Panacea Adviser has called for greater financial protection for intermediaries as the regulator sets its sights on regulated companies’ balance-sheet strength.
Derek Bradley, chief executive of Panacea Adviser, said the adviser market was the “weakest part of the financial services world” when it came to capital adequacy and financial resilience, due to the fact it was in the crosshairs when it came to consumer redress.
He said the current framework meant providers were not responsible for the products they created, meaning the lion’s share of responsibility in terms of redress fell to advisers.
Mr Bradley said: “The bulk of distribution of the products has been through the intermediary channel. By doing this, the product provider has in effect aggregated responsibility to the adviser firm because they are the ones giving the advice.
“The vast majority of advice firms are small to medium-sized firms which are required to have just £20,000 of capital adequacy. Just a couple of hits could send them over the edge.”
Mr Bradley’s warning came as the regulator is to probe the impact of the coronavirus crisis on advice companies’ finances.
Last week, FTAdviser revealed the Financial Conduct Authority was carrying out a survey to determine how financially resilient advisers had been in the face of the coronavirus pandemic.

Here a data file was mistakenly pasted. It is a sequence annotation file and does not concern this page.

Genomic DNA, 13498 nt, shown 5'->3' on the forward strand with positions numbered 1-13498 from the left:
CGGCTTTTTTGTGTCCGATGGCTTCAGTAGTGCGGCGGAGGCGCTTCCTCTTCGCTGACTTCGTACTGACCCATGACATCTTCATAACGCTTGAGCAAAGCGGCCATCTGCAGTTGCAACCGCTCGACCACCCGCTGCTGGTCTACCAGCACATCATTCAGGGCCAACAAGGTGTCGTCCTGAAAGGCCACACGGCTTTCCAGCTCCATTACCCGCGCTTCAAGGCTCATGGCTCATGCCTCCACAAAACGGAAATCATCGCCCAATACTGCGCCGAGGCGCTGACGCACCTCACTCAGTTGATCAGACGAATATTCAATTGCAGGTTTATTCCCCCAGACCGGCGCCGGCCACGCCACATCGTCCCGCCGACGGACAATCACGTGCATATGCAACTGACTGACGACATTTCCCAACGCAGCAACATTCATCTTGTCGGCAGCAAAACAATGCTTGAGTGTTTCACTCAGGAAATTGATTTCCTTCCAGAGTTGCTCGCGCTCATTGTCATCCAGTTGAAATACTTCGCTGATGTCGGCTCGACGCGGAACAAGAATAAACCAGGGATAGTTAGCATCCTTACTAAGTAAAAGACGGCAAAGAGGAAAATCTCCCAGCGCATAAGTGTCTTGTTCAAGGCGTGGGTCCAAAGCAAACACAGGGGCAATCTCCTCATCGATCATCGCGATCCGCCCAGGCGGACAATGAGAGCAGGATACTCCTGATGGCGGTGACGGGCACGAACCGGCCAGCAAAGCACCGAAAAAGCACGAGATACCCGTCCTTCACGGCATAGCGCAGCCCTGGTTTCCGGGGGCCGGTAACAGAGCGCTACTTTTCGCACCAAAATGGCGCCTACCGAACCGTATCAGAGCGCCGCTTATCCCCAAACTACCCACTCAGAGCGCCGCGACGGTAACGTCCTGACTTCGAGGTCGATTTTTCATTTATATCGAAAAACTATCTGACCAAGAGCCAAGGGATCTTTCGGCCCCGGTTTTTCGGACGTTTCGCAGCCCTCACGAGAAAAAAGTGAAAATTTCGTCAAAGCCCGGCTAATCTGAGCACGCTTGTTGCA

The survey asked advisers detailed questions about their income and how much they expected to lose, if any, as a result of the knock-on effects of the pandemic.
Speaking at Pimfa’s online conference last week, Megan Butler, the regulator’s executive director of supervision – investment, wholesale and specialist, said one of the key reasons the FCA was doing the survey was to get a “really strong sense” of the financial wellbeing of the adviser industry.
She added: “A great deal of work we are doing at a practical level [is] to try to size what the [Financial Services Compensation Scheme] pipeline might look like, so we can think about how we can avoid very lumpy bills.”
Ms Butler also said the FCA would look at how it could “potentially develop” a different way of thinking about fee collection so advisers did not get hit with “unexpectedly large bills”.
Panacea Adviser’s Mr Bradley said one of the ways to mitigate the financial pressure caused by potential redress on advice companies was for products to become regulated and “certified”.
Within this framework, the regulator would ‘tick off’ products suitable for a range of people – the intention being that, were regulation to change and a given product no longer being deemed suitable, advisers could not be hit with historic advice claims.
It would also present the investor or consumer with a list of checklists to sign that ensure the investor understood the nature of the investment and the risk involved. This would protect the investor against bad advice – if they disagreed with the statements set out about the product – and protect good advisers from many ‘insistent client’ claims.